Throughout the early 19th century, naturalist, illustrator, and mineralogist James Sowerby published 718 color renderings of minerals, which he accompanied with their characteristics, classifications, and other names. A Chicago-based designer recently reproduced those centuries-old illustrations in an expansive interactive arrangement. Nicholas Rougeux (previously) color-coded Sowerby’s depictions—a tedious process that required the designer to restore each mineral to its original hue and took four months to complete—from two compendia, British Mineralogy and Exotic Mineralogy, which were published between 1802 and 1817. The result is a magnifiable exhibit that captures the incredible diversity and detail of Sowerby’s geological studies.

Check out the eye-catching display on Rougeux’s site, and for those who want a physical copy categorizing the diverse materials, the designer is selling posters, too. Keep up with his contemporary approaches to historical scholarship on Twitter, Behance, and Instagram. (via Kottke)

 

 

 



Craft

Countless Hand-Scored Notches Comprise Aquatic Sculptures by Lisa Stevens

January 7, 2020

Grace Ebert

All images © Lisa Stevens, shared with permission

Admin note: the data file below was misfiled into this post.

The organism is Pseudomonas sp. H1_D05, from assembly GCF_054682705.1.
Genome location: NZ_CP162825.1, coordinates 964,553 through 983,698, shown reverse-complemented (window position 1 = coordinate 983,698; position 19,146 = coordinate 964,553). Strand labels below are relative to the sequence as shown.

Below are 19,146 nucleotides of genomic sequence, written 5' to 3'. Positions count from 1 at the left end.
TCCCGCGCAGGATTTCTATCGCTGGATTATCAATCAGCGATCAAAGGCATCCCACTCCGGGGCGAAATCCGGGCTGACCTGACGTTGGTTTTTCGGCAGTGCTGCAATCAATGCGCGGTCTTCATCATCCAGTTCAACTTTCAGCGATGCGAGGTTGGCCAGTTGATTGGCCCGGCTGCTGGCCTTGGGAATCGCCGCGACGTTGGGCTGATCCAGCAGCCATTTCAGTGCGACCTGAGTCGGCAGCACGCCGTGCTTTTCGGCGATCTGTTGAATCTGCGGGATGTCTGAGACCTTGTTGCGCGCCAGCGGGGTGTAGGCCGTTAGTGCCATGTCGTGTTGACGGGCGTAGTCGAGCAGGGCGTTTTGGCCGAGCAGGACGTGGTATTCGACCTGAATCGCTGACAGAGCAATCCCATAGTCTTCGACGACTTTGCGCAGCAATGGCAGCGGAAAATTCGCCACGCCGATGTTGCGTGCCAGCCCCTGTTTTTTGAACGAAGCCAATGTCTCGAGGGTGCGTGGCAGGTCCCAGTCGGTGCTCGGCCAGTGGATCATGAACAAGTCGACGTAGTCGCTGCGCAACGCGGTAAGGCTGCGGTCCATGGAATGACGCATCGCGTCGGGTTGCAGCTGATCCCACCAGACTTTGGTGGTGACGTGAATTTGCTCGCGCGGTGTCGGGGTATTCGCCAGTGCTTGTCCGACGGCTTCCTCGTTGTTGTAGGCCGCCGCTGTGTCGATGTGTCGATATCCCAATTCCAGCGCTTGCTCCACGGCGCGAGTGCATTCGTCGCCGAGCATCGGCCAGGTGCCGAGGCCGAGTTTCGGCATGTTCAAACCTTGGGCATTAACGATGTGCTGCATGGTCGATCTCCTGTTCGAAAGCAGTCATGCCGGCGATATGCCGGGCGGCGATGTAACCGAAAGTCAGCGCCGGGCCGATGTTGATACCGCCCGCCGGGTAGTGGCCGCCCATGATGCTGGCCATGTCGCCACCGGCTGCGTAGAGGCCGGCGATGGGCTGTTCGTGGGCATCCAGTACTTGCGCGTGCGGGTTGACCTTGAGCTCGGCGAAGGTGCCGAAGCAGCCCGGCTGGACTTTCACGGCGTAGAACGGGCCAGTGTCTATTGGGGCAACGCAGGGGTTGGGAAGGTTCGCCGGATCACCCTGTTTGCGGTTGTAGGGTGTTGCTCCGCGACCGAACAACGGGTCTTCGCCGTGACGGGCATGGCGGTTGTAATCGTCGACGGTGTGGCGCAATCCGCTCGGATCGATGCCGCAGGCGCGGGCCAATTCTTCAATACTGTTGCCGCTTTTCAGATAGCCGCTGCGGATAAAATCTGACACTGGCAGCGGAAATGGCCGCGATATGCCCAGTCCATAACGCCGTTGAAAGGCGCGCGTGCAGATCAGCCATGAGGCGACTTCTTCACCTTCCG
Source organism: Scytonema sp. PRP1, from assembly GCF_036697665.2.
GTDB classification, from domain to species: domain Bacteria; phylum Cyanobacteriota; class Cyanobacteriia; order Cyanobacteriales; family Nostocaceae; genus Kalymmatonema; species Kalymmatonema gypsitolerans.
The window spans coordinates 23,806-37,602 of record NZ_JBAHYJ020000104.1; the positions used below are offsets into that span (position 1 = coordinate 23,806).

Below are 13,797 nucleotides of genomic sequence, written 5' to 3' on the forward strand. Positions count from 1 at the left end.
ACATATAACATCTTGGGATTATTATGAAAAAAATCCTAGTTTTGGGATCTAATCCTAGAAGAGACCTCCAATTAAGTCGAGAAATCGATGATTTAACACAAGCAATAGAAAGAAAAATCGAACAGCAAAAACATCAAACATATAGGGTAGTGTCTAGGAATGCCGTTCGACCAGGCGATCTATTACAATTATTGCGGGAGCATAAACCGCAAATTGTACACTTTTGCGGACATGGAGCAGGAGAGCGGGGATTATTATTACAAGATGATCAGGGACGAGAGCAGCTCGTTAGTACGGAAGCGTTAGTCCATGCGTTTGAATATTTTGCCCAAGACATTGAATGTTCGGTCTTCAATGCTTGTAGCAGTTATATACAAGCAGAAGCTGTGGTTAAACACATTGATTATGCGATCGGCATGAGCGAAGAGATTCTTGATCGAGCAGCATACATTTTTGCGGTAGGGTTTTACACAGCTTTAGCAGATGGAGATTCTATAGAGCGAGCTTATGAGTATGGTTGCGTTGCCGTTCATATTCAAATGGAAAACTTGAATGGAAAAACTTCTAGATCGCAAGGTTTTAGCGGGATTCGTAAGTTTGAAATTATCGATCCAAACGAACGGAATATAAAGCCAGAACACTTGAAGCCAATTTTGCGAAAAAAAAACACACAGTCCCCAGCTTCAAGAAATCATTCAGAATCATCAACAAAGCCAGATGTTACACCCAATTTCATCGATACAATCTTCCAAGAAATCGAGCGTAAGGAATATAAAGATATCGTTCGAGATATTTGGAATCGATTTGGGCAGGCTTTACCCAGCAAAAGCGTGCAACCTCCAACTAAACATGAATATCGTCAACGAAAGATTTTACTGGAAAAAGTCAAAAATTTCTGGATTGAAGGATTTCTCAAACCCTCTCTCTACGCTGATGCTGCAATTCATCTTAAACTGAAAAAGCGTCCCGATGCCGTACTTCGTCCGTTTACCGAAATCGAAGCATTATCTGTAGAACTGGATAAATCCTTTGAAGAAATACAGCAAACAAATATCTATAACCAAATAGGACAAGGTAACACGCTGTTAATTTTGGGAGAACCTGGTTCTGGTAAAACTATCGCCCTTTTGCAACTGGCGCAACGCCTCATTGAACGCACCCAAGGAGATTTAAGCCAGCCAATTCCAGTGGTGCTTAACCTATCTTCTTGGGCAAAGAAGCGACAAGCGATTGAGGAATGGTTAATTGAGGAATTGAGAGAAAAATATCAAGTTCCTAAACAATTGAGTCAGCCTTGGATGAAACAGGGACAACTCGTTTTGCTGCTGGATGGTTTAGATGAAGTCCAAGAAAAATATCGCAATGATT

From her home studio near Bristol, Lisa Stevens designs heavily detailed sculptures that mimic sea life and natural elements. Her small bowls are complete with ridges and plant-like protrusions, while her organ-shaped sculptures are teeming with seemingly endless dots and scores that imitate coral reefs, flowers, minerals, moss, and lichen. Formerly a sculptor for Aardman Animations, Stevens forgoes stamps, texture sheets, or molds to craft each mark with a small set of tools, ensuring no pieces are identical. Most of her works are made of high-fired porcelain clay that becomes translucent when light shines through it. The sculptor often uses stoneware glazes, underglaze, or melted glass to finish her pieces with vibrant pigments.